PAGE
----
A historic landmark in Rush County is standing again, watching over the Moscow Cemetery after nearly two decades of being absent.
The Italian marble statue of John Owen was vandalized 17 years ago and broken into several pieces. Thanks to the interest of the Moscow Covered Bridge Restoration Committee and local historian Larry Stout, the statue has been repaired.
John “Walt” Walters, “The Graveyard Groomer” of Connersville, worked diligently to restore the statue.
Walters as fixed hundreds of tombstones, but this was his first marble statue. His wife mentioned he literally dreamed about the statue as he had a tremendous number of plans for repairing and erecting it. John and his helpers placed the statue back in its former location on March 30, 2013. A small group of onlookers was present for the event.
John Owen was born in 1860 to Joseph and Sarah Farlow Owen, who had settled near Moscow in 1818 or 1819. John Owen farmed the rolling hills of southern Rush County and died at the age of 35 after his appendix burst despite the surgery performed on him on the dining room table in the first appendix operation here.
Following his untimely death, according to historic reports, his grief-stricken parents decided to erect a statue of their son over his grave in Moscow Cemetery and although there were numerous difficulties they were not to be deterred.
They first gave the sculpturing job to an Indiana contractor, only to change to a Shelbyville firm when the contractor proved to be unsatisfactory. This firm informed the couple that only in Italy could a truly lifelike statue be sculptured.
The order was then sent to Italy, along with a photograph and measurements of Owen.
Several years passed before a large wooden box arrived containing the statue by barge in Cincinnati.
No family records indicate the exact cost; however, early accounts from the period simply says it was, “at great cost” to the Owen family.
The statue is a likeness in every detail down to the button holes in his dress suit jacket and tie around his neck.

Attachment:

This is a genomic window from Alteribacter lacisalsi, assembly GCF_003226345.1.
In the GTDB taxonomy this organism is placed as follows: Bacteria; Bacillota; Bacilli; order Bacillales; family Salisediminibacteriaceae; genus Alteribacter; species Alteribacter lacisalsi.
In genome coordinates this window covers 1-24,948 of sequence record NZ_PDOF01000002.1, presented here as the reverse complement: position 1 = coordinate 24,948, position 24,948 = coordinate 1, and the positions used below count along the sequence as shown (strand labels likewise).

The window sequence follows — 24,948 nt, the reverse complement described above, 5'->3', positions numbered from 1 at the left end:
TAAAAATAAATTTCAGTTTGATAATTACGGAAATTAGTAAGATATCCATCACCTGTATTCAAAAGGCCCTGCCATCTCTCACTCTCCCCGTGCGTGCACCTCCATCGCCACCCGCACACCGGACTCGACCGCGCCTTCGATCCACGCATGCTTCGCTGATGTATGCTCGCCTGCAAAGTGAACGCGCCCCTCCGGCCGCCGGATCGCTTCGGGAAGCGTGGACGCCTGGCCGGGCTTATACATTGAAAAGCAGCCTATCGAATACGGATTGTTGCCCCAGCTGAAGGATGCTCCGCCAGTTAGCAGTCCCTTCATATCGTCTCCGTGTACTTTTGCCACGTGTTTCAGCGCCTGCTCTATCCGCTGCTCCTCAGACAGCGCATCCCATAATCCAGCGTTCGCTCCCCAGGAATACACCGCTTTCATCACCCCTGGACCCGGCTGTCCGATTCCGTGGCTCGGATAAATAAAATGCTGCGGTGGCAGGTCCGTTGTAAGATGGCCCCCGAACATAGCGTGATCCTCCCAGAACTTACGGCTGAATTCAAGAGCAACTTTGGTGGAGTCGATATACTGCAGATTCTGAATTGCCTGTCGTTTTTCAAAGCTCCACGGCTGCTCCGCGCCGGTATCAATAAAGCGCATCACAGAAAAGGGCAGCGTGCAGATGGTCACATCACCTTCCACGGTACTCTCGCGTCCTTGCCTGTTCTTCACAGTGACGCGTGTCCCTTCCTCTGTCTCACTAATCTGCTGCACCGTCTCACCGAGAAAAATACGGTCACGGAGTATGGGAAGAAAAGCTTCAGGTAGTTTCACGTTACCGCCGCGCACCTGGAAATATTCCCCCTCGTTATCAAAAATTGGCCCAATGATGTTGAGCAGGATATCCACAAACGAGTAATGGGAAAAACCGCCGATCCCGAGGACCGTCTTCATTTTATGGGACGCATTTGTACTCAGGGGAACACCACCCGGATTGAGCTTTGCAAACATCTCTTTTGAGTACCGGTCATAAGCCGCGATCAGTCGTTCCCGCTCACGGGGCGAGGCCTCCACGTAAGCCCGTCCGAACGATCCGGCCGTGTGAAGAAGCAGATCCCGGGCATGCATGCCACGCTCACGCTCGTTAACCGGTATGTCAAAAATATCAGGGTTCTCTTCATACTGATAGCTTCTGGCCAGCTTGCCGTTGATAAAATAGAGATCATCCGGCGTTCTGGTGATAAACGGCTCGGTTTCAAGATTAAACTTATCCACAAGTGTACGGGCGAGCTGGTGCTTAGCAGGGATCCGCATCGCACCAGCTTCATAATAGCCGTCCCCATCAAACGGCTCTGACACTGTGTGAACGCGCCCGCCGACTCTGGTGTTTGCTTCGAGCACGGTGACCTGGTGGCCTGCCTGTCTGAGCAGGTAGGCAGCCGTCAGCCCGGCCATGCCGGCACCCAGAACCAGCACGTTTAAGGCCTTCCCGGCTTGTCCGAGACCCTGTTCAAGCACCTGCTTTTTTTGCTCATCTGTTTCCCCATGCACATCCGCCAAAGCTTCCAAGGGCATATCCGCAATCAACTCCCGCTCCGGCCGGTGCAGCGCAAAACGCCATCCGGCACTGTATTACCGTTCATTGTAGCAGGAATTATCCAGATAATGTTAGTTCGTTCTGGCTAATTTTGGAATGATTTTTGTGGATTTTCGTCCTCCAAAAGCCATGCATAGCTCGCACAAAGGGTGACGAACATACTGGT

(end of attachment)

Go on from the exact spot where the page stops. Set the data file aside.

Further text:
Although the statue was slightly smaller than natural size, his parents were satisfied and the marble likeness of the young man was placed over his grave. After a harsh winter in which John was hatless, the still grieving mother thought his head should be protected. This situation was remedied by sending one of their sons hats, or its measurements, to the Italian sculptors with a plea to duplicate it. Again, a long period of time elapsed, but the marble hat finally arrived and was placed on John’s statue head, protecting him from the weather.
John stood watch over the cemetery for a few decades with no disturbance to him. People in Rush County and beyond heard of the statue and many came to view this example of a mother’s love for her son.
The first recorded time of the hat being taken off as a prank appeared in the 1950s. Occasionally, through the years, the hat would disappear around Halloween and reappear in Moscow a few days later. The hat disappeared in 1970 for about 18 months before it turned up in Westport. Great-nephew Steve Owen of Moscow, now deceased, spent a lot of time tracking down the hat.
Pranksters knocked off the hat several years later, but this time the marble hat broke apart as it hit the base. Eventually, the statue was left in pieces.
The broken statue was sheltered for the past 17 years by Billie Young Leffler, a descendent, until the means to restore it could be found.
John Owen’s statue, though hatless, now once again stands in his rightful place silently watching over the area. He is one of the few historical landmarks left in Moscow.
Rush County Heritage was behind the project, with money coming from the Moscow Covered Bridge Restoration Committee.
“We had money left over after the bridge was completed and the committee members agreed that this would be a great project to use it on. The balance in this fund will go to Heritage for future projects in the county, not necessarily Moscow,” Stout said.
On some Sunday afternoon, neighbors from throughout the county are invited to drive through Moscow and see this remarkable statue along with the restored covered bridge.
Information about the restorer can be found at www.graveyardgroomer.com.
- Rushville Republican